Sarah Hanson-Young: Well, except that all of the reports and all of the analysis shows that it is not because of renewable energy, Ali. It’s price gauging of big companies and the privatisation of electricity that’s pushed prices up. And if we really wanted to reduce prices, we’d re-regulate and make sure these big power companies can’t keep screwing over consumers, and we would make sure that people are helped to reduce their drain on the electricity system by putting solar panels and batteries in their homes and on their businesses. That would make a difference straight away.

David Bevan: Liberal Senator, Education Minister, Simon Birmingham, is this something that the Federal Government can just go ahead and do, or do they need the states on side?

Simon Birmingham: We could look at using Commonwealth powers, but we would much rather do this with the states and do so through the mechanisms of the National Electricity Market. Look, I want to give Mark Butler credit for the fact that his response has been far more mature than that of Jay Weatherill, who went straight to slogans and name-calling, whereas Mark Butler at least has shown a willingness to sit down and talk to the experts last night.

David Bevan: Well, Jay Weatherill does have an election to win; Mark Butler, he doesn’t have to face the polls for another two years. You can cut Jay some political slack, can’t you?

Simon Birmingham: Well, I don’t think the South Australian voters, and importantly the South Australian electricity consumers, want to cut Jay Weatherill some slack for playing politics, rather than for getting on with constructive solutions.

Sarah Hanson-Young: That’s a bit of a cop out, Birmo. Politics is being played by Tony Abbott left, right and centre. That’s what this is all about – a guy who doesn’t even believe in climate change.

Simon Birmingham: I couldn’t care less what Tony Abbott says, Sarah.

Sarah Hanson-Young: Well, you do, because your whole policy is dominated by him.

Simon Birmingham: The point here, and the sensible thing that Mark said before, is that there is some sense to bring it all together as a more coherent program. Now, that’s dead right, which is why what we are seeking to do through the National Electricity Guarantee is to have a reliability guarantee and an emissions guarantee, so that you don’t have a separate emissions program that operates off to one side and generates more investment in renewables, but doesn’t take account of the fact of what happens when the wind isn’t blowing or the sun isn’t shining; that you actually have built into it exactly the same requirements and market mechanisms, a requirement to be mindful of having enough energy to go into the market place when people turn the lights on, when people need to start their businesses.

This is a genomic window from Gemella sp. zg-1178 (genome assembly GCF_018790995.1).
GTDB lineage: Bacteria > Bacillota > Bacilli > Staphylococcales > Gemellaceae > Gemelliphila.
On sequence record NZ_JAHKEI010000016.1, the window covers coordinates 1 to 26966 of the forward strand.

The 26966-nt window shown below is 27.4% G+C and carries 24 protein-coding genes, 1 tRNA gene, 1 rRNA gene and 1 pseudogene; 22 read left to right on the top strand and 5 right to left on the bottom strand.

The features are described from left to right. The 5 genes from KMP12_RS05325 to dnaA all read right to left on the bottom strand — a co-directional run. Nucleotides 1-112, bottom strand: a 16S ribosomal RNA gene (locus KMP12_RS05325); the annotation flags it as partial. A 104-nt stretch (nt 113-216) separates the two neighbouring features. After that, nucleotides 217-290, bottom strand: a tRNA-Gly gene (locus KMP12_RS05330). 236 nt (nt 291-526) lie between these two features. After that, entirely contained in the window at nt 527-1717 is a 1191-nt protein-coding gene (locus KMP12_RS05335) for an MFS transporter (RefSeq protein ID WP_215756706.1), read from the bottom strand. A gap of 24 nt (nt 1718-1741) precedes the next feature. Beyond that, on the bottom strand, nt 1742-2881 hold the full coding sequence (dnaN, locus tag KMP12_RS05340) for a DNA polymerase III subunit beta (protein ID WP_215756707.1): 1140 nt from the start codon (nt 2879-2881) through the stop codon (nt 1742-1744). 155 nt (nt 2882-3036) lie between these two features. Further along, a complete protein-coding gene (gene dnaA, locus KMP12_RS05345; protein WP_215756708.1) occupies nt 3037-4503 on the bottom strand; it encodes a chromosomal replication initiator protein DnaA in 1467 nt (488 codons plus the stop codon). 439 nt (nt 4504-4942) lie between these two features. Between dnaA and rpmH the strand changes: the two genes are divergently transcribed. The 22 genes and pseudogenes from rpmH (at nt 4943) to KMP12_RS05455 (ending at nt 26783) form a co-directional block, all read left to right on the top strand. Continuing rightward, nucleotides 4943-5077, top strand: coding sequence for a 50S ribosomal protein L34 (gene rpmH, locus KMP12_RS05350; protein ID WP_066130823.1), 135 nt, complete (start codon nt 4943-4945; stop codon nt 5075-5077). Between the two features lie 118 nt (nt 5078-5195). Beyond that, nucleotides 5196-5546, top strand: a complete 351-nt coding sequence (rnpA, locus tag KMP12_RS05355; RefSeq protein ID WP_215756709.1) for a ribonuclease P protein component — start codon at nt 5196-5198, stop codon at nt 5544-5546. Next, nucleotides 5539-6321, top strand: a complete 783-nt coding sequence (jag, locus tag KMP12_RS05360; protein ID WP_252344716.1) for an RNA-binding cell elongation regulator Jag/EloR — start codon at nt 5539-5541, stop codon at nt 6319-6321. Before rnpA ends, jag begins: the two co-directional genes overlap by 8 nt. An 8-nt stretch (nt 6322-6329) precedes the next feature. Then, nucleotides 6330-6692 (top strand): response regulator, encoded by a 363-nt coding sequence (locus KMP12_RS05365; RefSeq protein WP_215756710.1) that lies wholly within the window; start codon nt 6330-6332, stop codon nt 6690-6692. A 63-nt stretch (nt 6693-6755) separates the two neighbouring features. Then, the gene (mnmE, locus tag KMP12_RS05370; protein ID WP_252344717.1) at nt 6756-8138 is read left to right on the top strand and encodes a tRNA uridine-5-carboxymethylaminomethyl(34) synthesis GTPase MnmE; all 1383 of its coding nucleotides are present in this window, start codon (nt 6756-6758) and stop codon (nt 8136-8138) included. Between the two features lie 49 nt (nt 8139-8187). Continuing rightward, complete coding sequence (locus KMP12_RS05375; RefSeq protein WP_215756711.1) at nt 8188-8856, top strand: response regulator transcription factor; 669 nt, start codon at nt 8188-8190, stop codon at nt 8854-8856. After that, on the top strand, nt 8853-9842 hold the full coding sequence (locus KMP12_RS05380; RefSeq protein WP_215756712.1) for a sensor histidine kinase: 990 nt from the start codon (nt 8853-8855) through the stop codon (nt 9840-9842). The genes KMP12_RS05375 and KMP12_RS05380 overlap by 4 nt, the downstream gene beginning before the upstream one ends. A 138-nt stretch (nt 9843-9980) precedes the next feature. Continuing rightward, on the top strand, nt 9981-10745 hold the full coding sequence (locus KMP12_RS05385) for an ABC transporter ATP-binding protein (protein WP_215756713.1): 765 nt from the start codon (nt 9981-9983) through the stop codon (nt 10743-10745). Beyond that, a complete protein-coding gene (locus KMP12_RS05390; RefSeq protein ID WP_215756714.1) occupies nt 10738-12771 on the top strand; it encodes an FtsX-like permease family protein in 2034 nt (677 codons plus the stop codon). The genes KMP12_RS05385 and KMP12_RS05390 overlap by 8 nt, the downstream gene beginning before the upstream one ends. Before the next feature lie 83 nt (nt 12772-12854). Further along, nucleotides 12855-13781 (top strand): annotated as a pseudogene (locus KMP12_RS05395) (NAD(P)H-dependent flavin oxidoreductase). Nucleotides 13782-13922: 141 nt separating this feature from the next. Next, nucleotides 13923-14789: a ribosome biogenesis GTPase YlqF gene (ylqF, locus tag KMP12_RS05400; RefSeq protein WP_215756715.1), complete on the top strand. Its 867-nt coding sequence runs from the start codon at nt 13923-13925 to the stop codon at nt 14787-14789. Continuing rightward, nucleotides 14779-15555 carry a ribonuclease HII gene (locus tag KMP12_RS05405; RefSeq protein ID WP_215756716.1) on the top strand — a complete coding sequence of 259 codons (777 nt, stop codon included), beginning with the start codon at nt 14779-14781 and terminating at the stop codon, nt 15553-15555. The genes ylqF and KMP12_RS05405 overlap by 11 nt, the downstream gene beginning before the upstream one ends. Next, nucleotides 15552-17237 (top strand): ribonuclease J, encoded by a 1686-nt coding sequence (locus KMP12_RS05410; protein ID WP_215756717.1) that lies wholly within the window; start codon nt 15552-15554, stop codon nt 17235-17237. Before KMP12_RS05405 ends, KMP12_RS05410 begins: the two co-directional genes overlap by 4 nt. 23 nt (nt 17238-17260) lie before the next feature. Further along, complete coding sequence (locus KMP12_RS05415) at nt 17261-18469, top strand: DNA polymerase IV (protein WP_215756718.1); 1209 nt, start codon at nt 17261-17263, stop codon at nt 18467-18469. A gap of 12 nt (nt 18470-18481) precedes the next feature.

This is of course why we’re taking a fully integrated approach, and it’s why it’s been so welcomed by business commentators, energy market commentators, energy market participants, because they can see that at long last there is a coherent policy to bring renewables together with reliability, and that when you do it in the approach we’re putting forward, it gives you the least cost outcome.

Ali Clarke: You used the words at long last, Simon Birmingham. Why did it take so long? Because we’ve had a lot of bills.

Simon Birmingham: Look, I think consumers will ask that, but we’ve been doing the work across all aspects of the energy market to try to bring prices down. So that’s why we’re changing the rules in terms of retailers, so they have to give better, clearer information to consumers so people can get on the cheapest plan possible. It’s why we’re stopping the gaming of the system and passed legislation this week around network rules.

Ali Clarke: But none of that’s really new, though. This isn’t new. This has been going on for a long time, same as the wind stops blowing and the- this has been happening for a long time. There is a level of frustration from texters and others that we speak to that we’re still talking about this and we still won’t see any of this for a number of years.

Simon Birmingham: I get the frustration, but I think obviously the blackout situation in South Australia last year, pressure points elsewhere around the National Electricity Market, have brought these issues very clearly to a head, and have brought obviously now the clear political resolve that I hope the Labor Party gets on board with. And importantly, I hope the states stop playing the politics. Jay Weatherill would get far more credit for putting the politics of the election campaign aside and actually saying, yes, we can work towards a bipartisan, lasting resolution that can give reliability, stability to the grid, meet Australia’s emissions reduction target, and do it in the least cost way possible.

Mark Butler: I’m not sure we’re going to take lectures from the Liberal Party about name-calling and playing politics given what the Prime Minister has done over the last 12 months – a man who said he was going to lift the tone of politics. But can I also make the point that part of the reason why we haven’t made any progress is that every time Malcolm Turnbull has come up with an electricity policy, particularly over the last 12 months, he’s had to junk it because Tony Abbott’s opposed to it. We had one policy last year called an emissions intensity scheme, which had the support of all the states, including the New South Wales Liberal Government, all of the energy companies …

David Bevan: So you think it’s just a matter of time before Tony Abbott ups the ante once again and this policy has to be junked?

Mark Butler: Well, we’ll wait and see. We had that policy last year; Malcolm Turnbull had to junk it within 36 hours. Then we had the clean energy target recommended by Alan Finkel, the Chief Scientist, in a report commissioned by Malcolm Turnbull …

David Bevan: Well, 49 out of 50 got approved.

Mark Butler: Everyone supported that, again, but it got junked on Monday night by Malcolm Turnbull because Tony Abbott opposed it. This is why we’ve had …

David Bevan: Mark Butler, we have to move on, but Mark Butler thank you very much, Labor MP for Port Adelaide, national president of the ALP, Shadow Minister for Climate; and before that, Simon Birmingham, federal Education Minister, Liberal Senator for SA; and Greens Senator Sarah Hanson-Young.